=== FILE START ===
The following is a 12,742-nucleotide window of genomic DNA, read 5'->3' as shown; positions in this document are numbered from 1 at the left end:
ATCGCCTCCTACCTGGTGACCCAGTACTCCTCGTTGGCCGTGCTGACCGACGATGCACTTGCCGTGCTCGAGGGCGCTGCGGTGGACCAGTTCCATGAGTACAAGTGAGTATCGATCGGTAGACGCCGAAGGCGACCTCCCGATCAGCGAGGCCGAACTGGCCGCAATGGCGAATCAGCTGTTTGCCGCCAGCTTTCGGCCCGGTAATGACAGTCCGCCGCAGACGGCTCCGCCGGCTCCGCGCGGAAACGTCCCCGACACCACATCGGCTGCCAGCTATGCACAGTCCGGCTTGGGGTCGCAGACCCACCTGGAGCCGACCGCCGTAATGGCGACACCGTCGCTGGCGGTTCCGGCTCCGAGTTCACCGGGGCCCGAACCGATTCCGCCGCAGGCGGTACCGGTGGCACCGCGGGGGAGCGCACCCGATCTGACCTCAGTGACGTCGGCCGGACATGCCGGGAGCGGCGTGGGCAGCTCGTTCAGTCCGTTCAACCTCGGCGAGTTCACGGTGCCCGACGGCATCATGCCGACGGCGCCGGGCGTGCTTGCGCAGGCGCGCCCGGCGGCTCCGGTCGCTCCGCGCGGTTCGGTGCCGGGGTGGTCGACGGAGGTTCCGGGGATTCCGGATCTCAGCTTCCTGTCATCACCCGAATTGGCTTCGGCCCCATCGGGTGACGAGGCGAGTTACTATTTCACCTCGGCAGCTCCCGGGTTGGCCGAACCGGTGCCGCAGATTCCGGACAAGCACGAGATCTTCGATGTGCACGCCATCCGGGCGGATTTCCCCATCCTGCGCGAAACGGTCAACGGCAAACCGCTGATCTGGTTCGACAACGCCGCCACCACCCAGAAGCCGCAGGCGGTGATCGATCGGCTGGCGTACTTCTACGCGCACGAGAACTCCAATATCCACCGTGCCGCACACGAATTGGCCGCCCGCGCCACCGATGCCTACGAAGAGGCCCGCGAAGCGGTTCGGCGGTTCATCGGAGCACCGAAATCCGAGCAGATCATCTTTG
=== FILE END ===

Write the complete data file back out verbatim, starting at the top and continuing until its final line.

The following is a 12,742-nucleotide window of genomic DNA, read 5'->3' as shown; positions in this document are numbered from 1 at the left end:
ATCGCCTCCTACCTGGTGACCCAGTACTCCTCGTTGGCCGTGCTGACCGACGATGCACTTGCCGTGCTCGAGGGCGCTGCGGTGGACCAGTTCCATGAGTACAAGTGAGTATCGATCGGTAGACGCCGAAGGCGACCTCCCGATCAGCGAGGCCGAACTGGCCGCAATGGCGAATCAGCTGTTTGCCGCCAGCTTTCGGCCCGGTAATGACAGTCCGCCGCAGACGGCTCCGCCGGCTCCGCGCGGAAACGTCCCCGACACCACATCGGCTGCCAGCTATGCACAGTCCGGCTTGGGGTCGCAGACCCACCTGGAGCCGACCGCCGTAATGGCGACACCGTCGCTGGCGGTTCCGGCTCCGAGTTCACCGGGGCCCGAACCGATTCCGCCGCAGGCGGTACCGGTGGCACCGCGGGGGAGCGCACCCGATCTGACCTCAGTGACGTCGGCCGGACATGCCGGGAGCGGCGTGGGCAGCTCGTTCAGTCCGTTCAACCTCGGCGAGTTCACGGTGCCCGACGGCATCATGCCGACGGCGCCGGGCGTGCTTGCGCAGGCGCGCCCGGCGGCTCCGGTCGCTCCGCGCGGTTCGGTGCCGGGGTGGTCGACGGAGGTTCCGGGGATTCCGGATCTCAGCTTCCTGTCATCACCCGAATTGGCTTCGGCCCCATCGGGTGACGAGGCGAGTTACTATTTCACCTCGGCAGCTCCCGGGTTGGCCGAACCGGTGCCGCAGATTCCGGACAAGCACGAGATCTTCGATGTGCACGCCATCCGGGCGGATTTCCCCATCCTGCGCGAAACGGTCAACGGCAAACCGCTGATCTGGTTCGACAACGCCGCCACCACCCAGAAGCCGCAGGCGGTGATCGATCGGCTGGCGTACTTCTACGCGCACGAGAACTCCAATATCCACCGTGCCGCACACGAATTGGCCGCCCGCGCCACCGATGCCTACGAAGAGGCCCGCGAAGCGGTTCGGCGGTTCATCGGAGCACCGAAATCCGAGCAGATCATCTTTG